Berkeley - Three faculty members at the University of California, Berkeley, have been elected to the prestigious National Academy of Sciences, bringing the total number of NAS members at UC Berkeley to 122.
The three are among 72 new members and 15 foreign associates announced today (Tuesday, April 30) by the academy. One of the highest honors for a U.S scientist or engineer, membership in the academy is a recognition of distinguished and continuing achievements in original research.
Those elected today bring the total number of active NAS members nationwide to 1,907, plus 330 foreign associates.
The new UC Berkeley members are:
* Carlos J. Bustamante, professor of molecular and cell biology and of physics, and an investigator in the Howard Hughes Medical Institute at UC Berkeley. Bustamante, a biophysicist who works also in Lawrence Berkeley National Laboratory's physical biosciences division, applies cutting-edge technologies to understand the folding of biological molecules. Among his many interests are tiny biological machines inside the cell that copy DNA and read the genetic code to construct proteins. The toolbox he uses to probe these machines includes atomic force microscopy and optical tweezers, a laser-driven device capable of picking up individual molecules.
* Charles B. Harris, professor of chemistry. Harris uses extremely fast, pulsed visible and infrared lasers to study chemical reactions on a time scale of femtoseconds, that is, one quadrillionth - one millionth of a billionth - of a second. His particular interest is how electrons move about on a surface or interface between two materials, and the detailed reactions occurring when a chemical is dissolved in a liquid.
* Geoffrey W. Marcy, professor of astronomy and director of the Center for Integrative Planetary Science at UC Berkeley. Marcy and colleague Paul Butler, who is now at the Carnegie Institution of Washington, pioneered the search for planets beyond our solar system, and to date have discovered the majority of the known extrasolar planets. Together, they conceived a novel technique for detecting stellar wobble due to an orbiting companion, and of deducing from it the mass and orbit of its planet. Since their first announcement of extrasolar planets in 1995, Marcy and his colleagues have continued observations at the University of California's Lick telescope, and have extended their planet search to the more sensitive Keck telescopes in Hawaii and to the Anglo-Australian Observatories to view stars in the Southern Hemisphere.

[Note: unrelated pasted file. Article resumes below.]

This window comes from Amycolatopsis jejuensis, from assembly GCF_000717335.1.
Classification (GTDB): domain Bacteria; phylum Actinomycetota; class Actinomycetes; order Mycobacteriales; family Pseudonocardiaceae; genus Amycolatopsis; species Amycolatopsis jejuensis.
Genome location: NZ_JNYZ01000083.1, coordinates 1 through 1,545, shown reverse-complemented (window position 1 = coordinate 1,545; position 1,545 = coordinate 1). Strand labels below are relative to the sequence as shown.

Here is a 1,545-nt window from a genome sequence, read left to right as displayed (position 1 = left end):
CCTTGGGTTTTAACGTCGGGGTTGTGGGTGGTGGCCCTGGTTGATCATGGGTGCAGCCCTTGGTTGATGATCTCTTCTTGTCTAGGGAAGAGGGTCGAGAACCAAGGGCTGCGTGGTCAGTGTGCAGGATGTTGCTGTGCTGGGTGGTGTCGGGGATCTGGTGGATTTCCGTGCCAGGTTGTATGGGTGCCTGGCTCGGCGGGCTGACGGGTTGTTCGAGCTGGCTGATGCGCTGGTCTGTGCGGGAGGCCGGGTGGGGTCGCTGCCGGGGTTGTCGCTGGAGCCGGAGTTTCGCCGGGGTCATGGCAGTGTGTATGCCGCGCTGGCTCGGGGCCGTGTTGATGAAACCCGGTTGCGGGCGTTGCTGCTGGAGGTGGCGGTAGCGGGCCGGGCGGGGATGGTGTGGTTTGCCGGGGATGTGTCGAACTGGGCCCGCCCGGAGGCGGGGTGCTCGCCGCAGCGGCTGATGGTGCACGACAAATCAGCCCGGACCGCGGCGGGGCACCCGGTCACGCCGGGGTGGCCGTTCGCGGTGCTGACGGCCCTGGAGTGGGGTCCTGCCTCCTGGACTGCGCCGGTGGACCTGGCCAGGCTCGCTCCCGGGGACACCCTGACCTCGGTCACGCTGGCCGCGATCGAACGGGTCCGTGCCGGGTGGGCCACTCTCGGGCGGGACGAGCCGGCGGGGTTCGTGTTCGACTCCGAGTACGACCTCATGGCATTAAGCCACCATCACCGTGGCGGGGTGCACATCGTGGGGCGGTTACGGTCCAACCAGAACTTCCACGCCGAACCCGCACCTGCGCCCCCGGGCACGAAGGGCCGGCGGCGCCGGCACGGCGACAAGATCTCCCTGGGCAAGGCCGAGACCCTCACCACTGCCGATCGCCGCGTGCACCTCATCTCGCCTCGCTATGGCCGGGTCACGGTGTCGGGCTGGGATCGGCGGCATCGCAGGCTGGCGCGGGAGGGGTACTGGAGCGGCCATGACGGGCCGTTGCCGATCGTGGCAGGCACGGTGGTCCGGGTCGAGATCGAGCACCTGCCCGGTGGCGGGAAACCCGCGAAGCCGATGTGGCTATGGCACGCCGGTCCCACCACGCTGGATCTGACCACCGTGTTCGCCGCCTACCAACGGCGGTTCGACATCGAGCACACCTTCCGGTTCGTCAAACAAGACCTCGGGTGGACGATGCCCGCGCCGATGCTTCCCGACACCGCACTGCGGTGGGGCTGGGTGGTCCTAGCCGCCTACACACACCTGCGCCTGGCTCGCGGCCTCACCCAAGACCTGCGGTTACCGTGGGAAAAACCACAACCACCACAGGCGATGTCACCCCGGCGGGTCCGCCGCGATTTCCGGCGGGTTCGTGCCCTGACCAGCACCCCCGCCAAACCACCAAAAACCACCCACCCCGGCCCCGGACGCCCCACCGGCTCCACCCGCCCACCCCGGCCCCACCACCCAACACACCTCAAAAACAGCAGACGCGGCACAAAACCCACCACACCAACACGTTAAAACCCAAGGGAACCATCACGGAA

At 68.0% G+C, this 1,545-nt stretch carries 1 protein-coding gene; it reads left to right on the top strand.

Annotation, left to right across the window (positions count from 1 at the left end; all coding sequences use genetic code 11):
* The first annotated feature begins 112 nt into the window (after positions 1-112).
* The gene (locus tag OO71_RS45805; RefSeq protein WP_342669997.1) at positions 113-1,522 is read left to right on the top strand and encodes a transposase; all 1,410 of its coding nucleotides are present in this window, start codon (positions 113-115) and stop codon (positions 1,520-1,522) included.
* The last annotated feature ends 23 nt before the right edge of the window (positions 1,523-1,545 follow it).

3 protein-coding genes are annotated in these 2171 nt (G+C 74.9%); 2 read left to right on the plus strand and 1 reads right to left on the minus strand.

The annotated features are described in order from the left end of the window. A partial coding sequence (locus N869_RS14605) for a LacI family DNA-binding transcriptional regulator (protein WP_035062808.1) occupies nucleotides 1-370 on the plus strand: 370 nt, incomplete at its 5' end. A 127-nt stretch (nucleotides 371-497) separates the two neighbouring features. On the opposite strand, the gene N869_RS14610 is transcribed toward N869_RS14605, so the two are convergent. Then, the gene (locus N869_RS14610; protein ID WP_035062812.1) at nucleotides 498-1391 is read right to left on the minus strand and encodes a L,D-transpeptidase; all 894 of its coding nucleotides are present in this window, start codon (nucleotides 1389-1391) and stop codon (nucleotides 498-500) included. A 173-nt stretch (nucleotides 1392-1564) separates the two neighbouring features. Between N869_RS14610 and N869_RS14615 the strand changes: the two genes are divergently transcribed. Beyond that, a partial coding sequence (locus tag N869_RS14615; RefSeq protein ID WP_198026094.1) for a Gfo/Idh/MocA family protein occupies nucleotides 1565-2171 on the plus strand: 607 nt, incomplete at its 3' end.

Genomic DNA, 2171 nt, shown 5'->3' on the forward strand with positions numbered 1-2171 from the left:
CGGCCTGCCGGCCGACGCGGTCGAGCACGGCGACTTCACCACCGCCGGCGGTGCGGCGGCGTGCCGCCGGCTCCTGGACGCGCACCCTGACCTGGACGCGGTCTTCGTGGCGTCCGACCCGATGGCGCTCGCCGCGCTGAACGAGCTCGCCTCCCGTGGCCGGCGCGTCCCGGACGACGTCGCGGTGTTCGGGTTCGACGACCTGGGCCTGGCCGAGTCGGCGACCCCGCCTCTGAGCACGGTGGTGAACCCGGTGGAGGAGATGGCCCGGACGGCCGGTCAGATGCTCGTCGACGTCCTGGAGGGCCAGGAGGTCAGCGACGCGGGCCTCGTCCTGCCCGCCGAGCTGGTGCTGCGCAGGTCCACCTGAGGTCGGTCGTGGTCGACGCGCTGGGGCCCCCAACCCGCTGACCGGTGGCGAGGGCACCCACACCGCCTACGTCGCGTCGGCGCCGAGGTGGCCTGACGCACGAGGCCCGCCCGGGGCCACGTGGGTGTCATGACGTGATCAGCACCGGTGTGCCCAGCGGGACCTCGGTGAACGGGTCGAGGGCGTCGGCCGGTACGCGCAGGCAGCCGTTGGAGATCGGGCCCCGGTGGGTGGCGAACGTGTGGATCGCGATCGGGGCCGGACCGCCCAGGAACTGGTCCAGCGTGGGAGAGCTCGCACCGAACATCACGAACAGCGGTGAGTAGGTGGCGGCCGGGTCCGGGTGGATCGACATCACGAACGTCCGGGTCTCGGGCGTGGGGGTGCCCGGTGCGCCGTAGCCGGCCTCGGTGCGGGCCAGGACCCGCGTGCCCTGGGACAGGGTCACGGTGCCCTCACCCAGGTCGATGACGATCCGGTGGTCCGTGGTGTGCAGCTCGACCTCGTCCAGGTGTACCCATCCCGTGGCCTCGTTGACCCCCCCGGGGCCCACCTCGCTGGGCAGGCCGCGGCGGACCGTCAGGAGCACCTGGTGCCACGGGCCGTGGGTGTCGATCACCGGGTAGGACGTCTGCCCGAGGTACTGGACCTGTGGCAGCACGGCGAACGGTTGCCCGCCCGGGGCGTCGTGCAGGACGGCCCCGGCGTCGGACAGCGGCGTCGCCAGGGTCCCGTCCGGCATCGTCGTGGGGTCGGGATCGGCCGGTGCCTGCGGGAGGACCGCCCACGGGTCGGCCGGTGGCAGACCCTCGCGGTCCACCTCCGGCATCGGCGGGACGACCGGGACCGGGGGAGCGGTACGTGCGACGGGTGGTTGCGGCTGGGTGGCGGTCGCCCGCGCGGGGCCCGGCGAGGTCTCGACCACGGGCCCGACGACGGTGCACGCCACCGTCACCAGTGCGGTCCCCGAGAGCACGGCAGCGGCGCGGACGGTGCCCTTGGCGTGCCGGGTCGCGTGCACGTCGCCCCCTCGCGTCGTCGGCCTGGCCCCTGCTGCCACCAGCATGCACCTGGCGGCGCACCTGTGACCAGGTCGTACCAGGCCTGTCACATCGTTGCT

Another new electee, Jennifer A. Doudna, will join UC Berkeley's molecular and cell biology department in January 2003. Currently, she is Henry Ford II Professor in the Department of Molecular Biophysics and Biochemistry at Yale University and an associate investigator in the Howard Hughes Medical Institute there. She uses techniques such as cryoelectron microscopy and X-ray crystallography to understand the biological machine that translates RNA, and how the hepatitis C virus hijacks this cellular machine.
A professor emeritus of electrical engineering and computer science, Manuel Blum, also was elected to the NAS. Now a professor of computer science at Carnegie Mellon University, Blum is one of the founders of computational complexity theory, which attempts to determine the difficulty of performing computations. He has shown how his techniques can be applied to make computer programs more reliable, and to check their results.
The National Academy of Sciences is a private organization of scientists and engineers dedicated to the furtherance of science and its use for the general welfare. It was established in 1863 by a congressional act of incorporation, signed by Abraham Lincoln, that calls on the academy to act as an official adviser to the federal government, upon request, in any matter of science or technology.
Additional information about the National Academy of Sciences is available on the Internet at http://national-academies.org. A full directory of NAS members can be found online at http://national-academies.org/nas.